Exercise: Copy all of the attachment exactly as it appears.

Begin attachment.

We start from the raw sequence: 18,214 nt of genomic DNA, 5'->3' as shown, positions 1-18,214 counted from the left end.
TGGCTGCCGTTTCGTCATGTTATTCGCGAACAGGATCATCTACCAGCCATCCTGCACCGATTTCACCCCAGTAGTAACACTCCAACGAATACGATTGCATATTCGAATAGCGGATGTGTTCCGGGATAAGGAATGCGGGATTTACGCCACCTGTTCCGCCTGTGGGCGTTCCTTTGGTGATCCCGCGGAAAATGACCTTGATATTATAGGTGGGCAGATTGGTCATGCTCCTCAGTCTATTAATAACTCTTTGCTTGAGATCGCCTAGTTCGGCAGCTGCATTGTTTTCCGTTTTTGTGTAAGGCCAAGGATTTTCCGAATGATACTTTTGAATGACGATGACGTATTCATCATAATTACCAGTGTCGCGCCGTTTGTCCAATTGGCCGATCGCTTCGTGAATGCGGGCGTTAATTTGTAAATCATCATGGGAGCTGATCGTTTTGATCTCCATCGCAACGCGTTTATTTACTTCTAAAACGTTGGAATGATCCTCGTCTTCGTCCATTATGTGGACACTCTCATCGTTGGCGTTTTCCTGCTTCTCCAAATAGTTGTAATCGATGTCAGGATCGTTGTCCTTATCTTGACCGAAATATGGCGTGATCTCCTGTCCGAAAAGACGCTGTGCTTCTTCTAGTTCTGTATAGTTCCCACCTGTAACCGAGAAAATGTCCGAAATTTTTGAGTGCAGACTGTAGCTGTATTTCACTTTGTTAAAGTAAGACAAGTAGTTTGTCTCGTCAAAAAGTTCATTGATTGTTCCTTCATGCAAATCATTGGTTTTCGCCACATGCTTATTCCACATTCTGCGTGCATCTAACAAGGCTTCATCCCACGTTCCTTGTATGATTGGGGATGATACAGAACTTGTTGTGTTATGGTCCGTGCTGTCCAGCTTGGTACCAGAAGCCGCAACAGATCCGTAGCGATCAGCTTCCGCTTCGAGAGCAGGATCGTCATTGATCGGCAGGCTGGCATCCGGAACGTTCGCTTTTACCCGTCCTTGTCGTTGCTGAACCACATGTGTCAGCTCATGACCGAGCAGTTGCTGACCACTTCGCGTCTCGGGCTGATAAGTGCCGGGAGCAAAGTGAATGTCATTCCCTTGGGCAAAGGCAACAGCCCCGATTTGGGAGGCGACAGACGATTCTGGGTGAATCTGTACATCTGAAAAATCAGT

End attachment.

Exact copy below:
We start from the raw sequence: 18,214 nt of genomic DNA, 5'->3' as shown, positions 1-18,214 counted from the left end.
TGGCTGCCGTTTCGTCATGTTATTCGCGAACAGGATCATCTACCAGCCATCCTGCACCGATTTCACCCCAGTAGTAACACTCCAACGAATACGATTGCATATTCGAATAGCGGATGTGTTCCGGGATAAGGAATGCGGGATTTACGCCACCTGTTCCGCCTGTGGGCGTTCCTTTGGTGATCCCGCGGAAAATGACCTTGATATTATAGGTGGGCAGATTGGTCATGCTCCTCAGTCTATTAATAACTCTTTGCTTGAGATCGCCTAGTTCGGCAGCTGCATTGTTTTCCGTTTTTGTGTAAGGCCAAGGATTTTCCGAATGATACTTTTGAATGACGATGACGTATTCATCATAATTACCAGTGTCGCGCCGTTTGTCCAATTGGCCGATCGCTTCGTGAATGCGGGCGTTAATTTGTAAATCATCATGGGAGCTGATCGTTTTGATCTCCATCGCAACGCGTTTATTTACTTCTAAAACGTTGGAATGATCCTCGTCTTCGTCCATTATGTGGACACTCTCATCGTTGGCGTTTTCCTGCTTCTCCAAATAGTTGTAATCGATGTCAGGATCGTTGTCCTTATCTTGACCGAAATATGGCGTGATCTCCTGTCCGAAAAGACGCTGTGCTTCTTCTAGTTCTGTATAGTTCCCACCTGTAACCGAGAAAATGTCCGAAATTTTTGAGTGCAGACTGTAGCTGTATTTCACTTTGTTAAAGTAAGACAAGTAGTTTGTCTCGTCAAAAAGTTCATTGATTGTTCCTTCATGCAAATCATTGGTTTTCGCCACATGCTTATTCCACATTCTGCGTGCATCTAACAAGGCTTCATCCCACGTTCCTTGTATGATTGGGGATGATACAGAACTTGTTGTGTTATGGTCCGTGCTGTCCAGCTTGGTACCAGAAGCCGCAACAGATCCGTAGCGATCAGCTTCCGCTTCGAGAGCAGGATCGTCATTGATCGGCAGGCTGGCATCCGGAACGTTCGCTTTTACCCGTCCTTGTCGTTGCTGAACCACATGTGTCAGCTCATGACCGAGCAGTTGCTGACCACTTCGCGTCTCGGGCTGATAAGTGCCGGGAGCAAAGTGAATGTCATTCCCTTGGGCAAAGGCAACAGCCCCGATTTGGGAGGCGACAGACGATTCTGGGTGAATCTGTACATCTGAAAAATCAGT